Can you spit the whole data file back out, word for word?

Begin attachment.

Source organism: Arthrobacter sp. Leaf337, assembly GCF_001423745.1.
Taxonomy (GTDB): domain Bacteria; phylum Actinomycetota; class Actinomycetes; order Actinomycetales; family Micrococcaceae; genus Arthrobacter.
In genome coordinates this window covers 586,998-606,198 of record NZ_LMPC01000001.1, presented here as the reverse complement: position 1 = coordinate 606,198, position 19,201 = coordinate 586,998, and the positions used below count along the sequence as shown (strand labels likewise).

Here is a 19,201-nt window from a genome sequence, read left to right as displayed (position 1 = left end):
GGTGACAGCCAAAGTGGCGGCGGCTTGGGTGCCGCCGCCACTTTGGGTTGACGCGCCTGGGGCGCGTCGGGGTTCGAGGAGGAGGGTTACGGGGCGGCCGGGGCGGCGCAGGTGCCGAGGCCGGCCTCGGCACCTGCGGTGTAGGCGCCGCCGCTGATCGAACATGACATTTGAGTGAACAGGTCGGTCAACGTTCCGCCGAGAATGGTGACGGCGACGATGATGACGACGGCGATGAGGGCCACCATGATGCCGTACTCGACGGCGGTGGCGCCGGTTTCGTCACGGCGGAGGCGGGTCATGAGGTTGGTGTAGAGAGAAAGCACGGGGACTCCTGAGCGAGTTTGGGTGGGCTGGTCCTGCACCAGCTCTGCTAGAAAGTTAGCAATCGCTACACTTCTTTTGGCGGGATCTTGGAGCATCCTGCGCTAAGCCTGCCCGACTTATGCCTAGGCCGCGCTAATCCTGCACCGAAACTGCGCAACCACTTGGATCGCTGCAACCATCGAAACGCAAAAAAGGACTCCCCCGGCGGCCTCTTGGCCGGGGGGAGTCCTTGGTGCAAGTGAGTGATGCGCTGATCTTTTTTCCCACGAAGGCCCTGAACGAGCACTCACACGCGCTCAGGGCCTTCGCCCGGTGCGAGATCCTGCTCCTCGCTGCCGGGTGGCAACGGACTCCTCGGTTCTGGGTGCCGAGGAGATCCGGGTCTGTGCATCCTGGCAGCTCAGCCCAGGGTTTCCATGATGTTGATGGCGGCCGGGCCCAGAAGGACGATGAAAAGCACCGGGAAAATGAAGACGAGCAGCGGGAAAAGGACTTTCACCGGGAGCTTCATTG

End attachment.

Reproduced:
Source organism: Arthrobacter sp. Leaf337, assembly GCF_001423745.1.
Taxonomy (GTDB): domain Bacteria; phylum Actinomycetota; class Actinomycetes; order Actinomycetales; family Micrococcaceae; genus Arthrobacter.
In genome coordinates this window covers 586,998-606,198 of record NZ_LMPC01000001.1, presented here as the reverse complement: position 1 = coordinate 606,198, position 19,201 = coordinate 586,998, and the positions used below count along the sequence as shown (strand labels likewise).

Here is a 19,201-nt window from a genome sequence, read left to right as displayed (position 1 = left end):
GGTGACAGCCAAAGTGGCGGCGGCTTGGGTGCCGCCGCCACTTTGGGTTGACGCGCCTGGGGCGCGTCGGGGTTCGAGGAGGAGGGTTACGGGGCGGCCGGGGCGGCGCAGGTGCCGAGGCCGGCCTCGGCACCTGCGGTGTAGGCGCCGCCGCTGATCGAACATGACATTTGAGTGAACAGGTCGGTCAACGTTCCGCCGAGAATGGTGACGGCGACGATGATGACGACGGCGATGAGGGCCACCATGATGCCGTACTCGACGGCGGTGGCGCCGGTTTCGTCACGGCGGAGGCGGGTCATGAGGTTGGTGTAGAGAGAAAGCACGGGGACTCCTGAGCGAGTTTGGGTGGGCTGGTCCTGCACCAGCTCTGCTAGAAAGTTAGCAATCGCTACACTTCTTTTGGCGGGATCTTGGAGCATCCTGCGCTAAGCCTGCCCGACTTATGCCTAGGCCGCGCTAATCCTGCACCGAAACTGCGCAACCACTTGGATCGCTGCAACCATCGAAACGCAAAAAAGGACTCCCCCGGCGGCCTCTTGGCCGGGGGGAGTCCTTGGTGCAAGTGAGTGATGCGCTGATCTTTTTTCCCACGAAGGCCCTGAACGAGCACTCACACGCGCTCAGGGCCTTCGCCCGGTGCGAGATCCTGCTCCTCGCTGCCGGGTGGCAACGGACTCCTCGGTTCTGGGTGCCGAGGAGATCCGGGTCTGTGCATCCTGGCAGCTCAGCCCAGGGTTTCCATGATGTTGATGGCGGCCGGGCCCAGAAGGACGATGAAAAGCACCGGGAAAATGAAGACGAGCAGCGGGAAAAGGACTTTCACCGGGAGCTTCATTG